|As many of you know, we brought our daughter, Abigail, to college last week. Leaving her on campus as she prepared to begin her freshman year was an extremely emotional experience. Cheryl and I both left a big part of our hearts on campus as we began the long drive home. I am happy to report that Abigail has made it through her first week and is doing well! Mom and dad are, well, we are pushing through as we adapt to this major change in our family. It is a good change, an expected change – but, wow, it is really a change. |
I didn’t sleep much after we made it home from dropping Abigail off at school. Right before I went to bed, Abigail called to tell us that she and some friends were going to a remote area to fish the next day. My kid fishing!? We had gone fishing once or twice as she grew up, but we never caught a thing. I am no fisherman and she is no fisherwoman. I couldn’t help but think of the old expression: “Give a person a fish and you’ve given her food for a day; teach her to fish and you’ve given her food for a lifetime.” And this got me thinking that I had not taught my kid how to fish! Maybe I failed to teach her other important skills that will feed her mind, body and soul for a lifetime!? What else had I not taught her? As I got into bed, I tossed and turned questioning whether or not I had prepared Abigail for this moment in her life. Had I given her all the tools she will need to thrive at college? I thought about the Talmudic passage that details many of things a parent is expected to teach his child. While it doesn’t instruct us to teach our kids how to fish, it does say we must teach them how to swim. At least I did that!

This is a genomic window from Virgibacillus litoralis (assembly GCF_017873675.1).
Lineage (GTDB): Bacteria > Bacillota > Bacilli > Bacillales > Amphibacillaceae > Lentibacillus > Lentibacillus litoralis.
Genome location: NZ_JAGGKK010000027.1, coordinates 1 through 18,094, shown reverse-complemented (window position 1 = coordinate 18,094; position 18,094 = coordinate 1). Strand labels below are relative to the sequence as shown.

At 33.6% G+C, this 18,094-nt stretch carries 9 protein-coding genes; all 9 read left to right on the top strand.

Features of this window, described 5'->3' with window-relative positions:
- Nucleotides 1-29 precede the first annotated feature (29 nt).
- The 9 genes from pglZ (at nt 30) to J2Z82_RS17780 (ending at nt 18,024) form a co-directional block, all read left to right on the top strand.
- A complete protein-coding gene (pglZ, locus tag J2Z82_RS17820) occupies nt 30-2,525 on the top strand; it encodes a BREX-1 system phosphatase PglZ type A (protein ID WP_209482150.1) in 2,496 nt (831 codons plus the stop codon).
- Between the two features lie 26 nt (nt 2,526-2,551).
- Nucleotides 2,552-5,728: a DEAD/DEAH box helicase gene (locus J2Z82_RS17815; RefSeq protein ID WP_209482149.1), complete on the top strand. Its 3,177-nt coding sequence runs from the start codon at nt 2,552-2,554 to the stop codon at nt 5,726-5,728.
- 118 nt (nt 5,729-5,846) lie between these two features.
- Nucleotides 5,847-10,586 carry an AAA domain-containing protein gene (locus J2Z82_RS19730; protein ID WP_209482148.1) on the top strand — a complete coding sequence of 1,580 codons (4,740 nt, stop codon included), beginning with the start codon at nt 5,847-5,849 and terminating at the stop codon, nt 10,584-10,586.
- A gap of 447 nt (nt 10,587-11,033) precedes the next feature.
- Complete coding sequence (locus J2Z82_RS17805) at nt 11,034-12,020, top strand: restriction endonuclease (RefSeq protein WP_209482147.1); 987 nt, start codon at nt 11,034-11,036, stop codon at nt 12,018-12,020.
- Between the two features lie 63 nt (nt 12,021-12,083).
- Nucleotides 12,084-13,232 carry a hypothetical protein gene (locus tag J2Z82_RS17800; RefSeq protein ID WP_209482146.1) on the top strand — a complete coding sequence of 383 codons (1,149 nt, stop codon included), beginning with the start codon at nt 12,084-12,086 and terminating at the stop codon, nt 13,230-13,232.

The importance of teaching a person to fish and, therefore, giving her the ability to feed herself, is grounded in Judaism. Maimonides, the medieval Jewish scholar, teaches that it is imperative to teach someone how to sustain herself so that she does not become dependent on others. Whether it be fishing or any other activity or skill that gives us the ability to be self-sufficient empowers us to lead our best lives. In doing so, we “choose life” (Deuteronomy 30:19) and flourish.
Had I given my kid the skills she needed to be self-sufficient?
The next morning, I received this picture from Abigail:
|She caught a fish and a big one. She let me know that she tossed it back into the water after she caught it. So, she didn’t eat it (she doesn’t need to as I pay for her school meal plan!), but she showed that, no thanks to me, she can fish! |
One of the things I know that I taught my daughter is the lesson from Pirkei Avot: “Provide for yourself a teacher.” (2:6) No, I haven’t taught her every skill she will need to flourish. Neither has Cheryl or anyone else in her life. To think that any of us could have done this is foolish. But, together, Cheryl and I have taught both of our kids to surround themselves with people who can teach them, inspire them, lift them higher. As Abigail starts college, she has already demonstrated that she is living this lesson. One of her new friends taught her how to fish. May she now have food for a lifetime. And may the many teachers that she will meet during her college experience teach her many more skills that will allow her to choose the path that is right for her and choose the life she meant to live.